Circularity and Systems
Systems are called complex when they consist of a large number of elements each following relatively simple rules with no central control; their collective actions, however, allow for changing patterns of behavior to occur. Mitchell (2009) uses two definitions:
a system in which large networks of components with no central control and simple rules of operation give rise to complex collective behaviour, sophisticated information processing, and adaptation via learning or evolution.
And in addition,
a system that exhibits nontrivial emergent and self-organizing behaviours.
Complex systems change behavior to improve their chances of success and/or survival through learning or evolutionary processes. Phenomena of changing behavior are called emergent. These are hard to predict as complex systems produce information and signals from both their internal and external environments. When no internal or external controller exists, complex systems are called self-organizing.
Defining complexity is not an easy task; and therefore, many notions both temporal and structural are used. Most prominent are the notions of:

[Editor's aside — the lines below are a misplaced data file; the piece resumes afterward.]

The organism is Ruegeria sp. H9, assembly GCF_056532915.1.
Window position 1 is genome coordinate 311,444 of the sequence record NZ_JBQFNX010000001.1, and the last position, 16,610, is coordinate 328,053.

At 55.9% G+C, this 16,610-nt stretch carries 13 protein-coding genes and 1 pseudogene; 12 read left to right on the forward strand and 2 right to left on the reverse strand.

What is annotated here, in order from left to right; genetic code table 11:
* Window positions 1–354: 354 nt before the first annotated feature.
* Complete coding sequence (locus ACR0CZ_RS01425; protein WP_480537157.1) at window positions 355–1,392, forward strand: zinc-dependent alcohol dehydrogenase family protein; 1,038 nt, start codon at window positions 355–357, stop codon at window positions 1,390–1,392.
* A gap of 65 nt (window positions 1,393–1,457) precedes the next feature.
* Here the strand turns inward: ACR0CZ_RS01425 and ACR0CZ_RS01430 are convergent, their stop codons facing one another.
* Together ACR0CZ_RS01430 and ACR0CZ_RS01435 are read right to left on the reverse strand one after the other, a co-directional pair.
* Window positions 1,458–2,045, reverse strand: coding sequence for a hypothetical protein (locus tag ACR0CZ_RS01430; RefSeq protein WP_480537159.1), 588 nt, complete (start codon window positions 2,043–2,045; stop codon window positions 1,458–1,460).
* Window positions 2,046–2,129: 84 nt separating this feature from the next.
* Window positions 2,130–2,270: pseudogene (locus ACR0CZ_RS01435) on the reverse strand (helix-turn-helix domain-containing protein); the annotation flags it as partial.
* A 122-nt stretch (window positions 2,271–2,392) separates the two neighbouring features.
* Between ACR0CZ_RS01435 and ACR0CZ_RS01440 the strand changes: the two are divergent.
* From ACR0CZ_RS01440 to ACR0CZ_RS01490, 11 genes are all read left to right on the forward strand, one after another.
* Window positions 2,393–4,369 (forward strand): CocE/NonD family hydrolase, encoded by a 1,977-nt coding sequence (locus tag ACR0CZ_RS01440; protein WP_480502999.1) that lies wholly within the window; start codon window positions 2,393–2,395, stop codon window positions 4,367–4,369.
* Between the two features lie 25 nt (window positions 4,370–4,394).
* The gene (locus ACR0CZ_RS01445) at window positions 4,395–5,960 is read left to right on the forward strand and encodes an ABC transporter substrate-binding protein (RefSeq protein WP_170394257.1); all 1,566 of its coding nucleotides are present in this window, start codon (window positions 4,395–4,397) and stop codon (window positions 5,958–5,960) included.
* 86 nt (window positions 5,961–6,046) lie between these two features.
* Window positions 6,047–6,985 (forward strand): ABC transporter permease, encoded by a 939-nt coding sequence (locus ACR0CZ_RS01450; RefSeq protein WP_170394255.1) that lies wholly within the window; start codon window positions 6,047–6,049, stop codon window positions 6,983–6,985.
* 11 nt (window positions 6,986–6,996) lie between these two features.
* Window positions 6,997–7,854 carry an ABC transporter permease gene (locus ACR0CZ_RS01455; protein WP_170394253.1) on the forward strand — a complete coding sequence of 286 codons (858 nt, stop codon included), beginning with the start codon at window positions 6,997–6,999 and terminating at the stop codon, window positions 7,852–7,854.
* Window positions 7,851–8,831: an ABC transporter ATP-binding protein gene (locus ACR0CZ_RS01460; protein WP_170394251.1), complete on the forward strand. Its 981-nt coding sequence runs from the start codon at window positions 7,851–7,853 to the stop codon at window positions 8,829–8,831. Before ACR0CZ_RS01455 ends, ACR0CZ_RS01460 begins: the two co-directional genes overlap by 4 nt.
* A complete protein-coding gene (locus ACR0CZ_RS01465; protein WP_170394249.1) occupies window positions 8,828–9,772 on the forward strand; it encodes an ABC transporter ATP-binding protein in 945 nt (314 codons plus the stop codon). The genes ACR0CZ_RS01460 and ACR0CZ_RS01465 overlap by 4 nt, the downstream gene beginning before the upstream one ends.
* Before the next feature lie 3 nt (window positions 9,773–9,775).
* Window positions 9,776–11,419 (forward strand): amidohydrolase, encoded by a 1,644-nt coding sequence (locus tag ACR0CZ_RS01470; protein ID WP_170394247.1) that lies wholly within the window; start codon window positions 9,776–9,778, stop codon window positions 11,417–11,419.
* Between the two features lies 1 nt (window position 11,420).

- Self-organization, and thus the capacity of a system to make its own structure more complex. It produces heterogeneity and unpredictability.
- Hierarchy, and thus the capacity of systems to form bottom-up sub-systems where central control is limited to coordinating towards the large system goal
- Resilience, as in a system’s capacity to survive and persist within a variable environment through continuous feedback loops
Another notion inherent in complex systems is non-linearity. In the next video, Andrej will explain the fallacies of linear thinking and the virtues of non-linear thinking.
- Tom Bosschaert – Symbiosis in Development, Making New Futures Possible. FutureLearn
- Mitchell, M. (2009). Complexity: A guided tour. New York: Oxford University Press.
- Morin, E. (2006). Restricted Complexity, General Complexity. In Worldviews, Science and Us, edited by Carlod Gershenson, Diederik Aerts and Bruce Edmonds, 5–29. University of Liverpool, UK: World Scientific, 2007. https://doi.org/10.1142/9789812707420_0002
Interested to read how the notion of complexity affects learning? Or how complexity has influenced architecture? Read through the first part of ‘Our Position Paper on Education’ here.